Has Your Spouse Been Charged With A DUI? Information You Need To Know About Restricted Licenses & Ignition Interlock Devices
If your spouse is your family's sole breadwinner but they are currently in jail awaiting arraignment for a DUI charge, your mind is probably reeling with "what-ifs" regarding their ability to continue providing for your family. Fortunately, many states recognize that people do need to have the ability to continue to work after they complete any mandatory jail sentencing. At the same time, however, states are required to keep the public safe from repeated offenses of drunk drivers.
Both can be accomplished with ignition interlock devices. According to Mothers Against Drunk Drivers (MADD), 2.3 million attempts at drunk driving were stopped by ignition interlock devices over the past 10 years, some of which also have surveillance cameras. Here's what you need to know if your spouse has been charged with a DUI and is waiting on arraignment.
He or She Needs an Attorney
If you haven't contacted an attorney yet, do it now. An attorney will be necessary to help your spouse fight the DUI charges. Hiring an attorney can make a huge difference in whether or not your spouse will serve jail time because an attorney can help with coming up with a defense to win the case or to reduce the charges.
Their Driving Privilege Is a Separate Matter
Regardless of the outcome of the criminal case, your spouse will also need to contend with the state's driver's licensing authority. In most states, a DUI charge is enough to suspend driving privileges altogether or to issue a restricted license, which might entail the installation of an ignition interlock device in their vehicle, depending on the severity of the charge and the amount of alcohol content in their blood. This will be determined in a hearing by the state's Department of Motor Vehicles. Your spouse can choose to be present at this hearing and have an attorney with them.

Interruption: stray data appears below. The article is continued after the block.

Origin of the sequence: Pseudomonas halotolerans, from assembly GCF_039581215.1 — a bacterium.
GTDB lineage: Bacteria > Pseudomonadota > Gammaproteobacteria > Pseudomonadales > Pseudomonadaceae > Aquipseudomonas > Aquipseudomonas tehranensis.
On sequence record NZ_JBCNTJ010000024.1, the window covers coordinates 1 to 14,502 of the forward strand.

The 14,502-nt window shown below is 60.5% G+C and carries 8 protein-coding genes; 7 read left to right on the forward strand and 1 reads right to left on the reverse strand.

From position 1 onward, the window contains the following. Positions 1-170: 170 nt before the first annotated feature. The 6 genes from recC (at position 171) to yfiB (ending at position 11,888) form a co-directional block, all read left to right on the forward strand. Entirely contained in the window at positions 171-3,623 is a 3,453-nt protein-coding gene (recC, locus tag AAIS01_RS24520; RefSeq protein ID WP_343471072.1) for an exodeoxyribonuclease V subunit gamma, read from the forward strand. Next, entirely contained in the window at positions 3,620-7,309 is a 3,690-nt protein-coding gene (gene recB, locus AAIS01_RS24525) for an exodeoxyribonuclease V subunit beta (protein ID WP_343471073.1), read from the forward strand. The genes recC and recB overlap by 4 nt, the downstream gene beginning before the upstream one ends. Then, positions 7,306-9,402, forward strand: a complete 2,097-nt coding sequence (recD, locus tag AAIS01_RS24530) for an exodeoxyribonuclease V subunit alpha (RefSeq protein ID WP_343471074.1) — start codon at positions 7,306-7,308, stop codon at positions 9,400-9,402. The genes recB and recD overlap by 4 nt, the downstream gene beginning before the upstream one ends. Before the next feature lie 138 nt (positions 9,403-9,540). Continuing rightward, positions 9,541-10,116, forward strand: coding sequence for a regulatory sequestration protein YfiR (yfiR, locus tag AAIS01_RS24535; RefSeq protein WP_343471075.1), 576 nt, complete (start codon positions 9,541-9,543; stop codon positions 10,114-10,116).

An Ignition Interlock Device May Be Required
An ignition interlock device may be a legal requirement in order for your spouse to be able to run errands and drive to work, the doctor's office, and their legal appointments. This device is essentially a mini-breathalyzer that is connected to the vehicle's ignition switch. Blowing into the device and yielding a negative result for alcohol on their breath enables the vehicle to start.
While driving the vehicle, your spouse will be required to recertify that they are not consuming alcohol by repeatedly blowing into the device whenever it signals an alert to do so. This setting is sporadic and not timed. He or she will have a limited amount of time to blow into the device after the alert is signaled. Typically, it's a small window of time that allows them to safely pull over if they need to.
A Surveillance Camera May Also Be Required
Sometimes, people who have DUI charges and are required to have ignition interlock devices installed in their vehicles will also be required to have a surveillance camera installed in their vehicles. This is typically a requirement for those charged with having higher levels of blood alcohol content, depending on the state's laws. These surveillance cameras are placed in the top corner of the windshield and are focused on the driver's seat. The camera records when the ignition interlock device is being used or sends a signal.
This allows verification that your spouse is indeed the person who is blowing into the ignition interlock device and not someone else. It's an additional measure that is used to prevent them from driving while intoxicated and to keep the public safe. Speak with an attorney for more information about how restricted licenses and ignition interlock devices can help your spouse drive to their employment.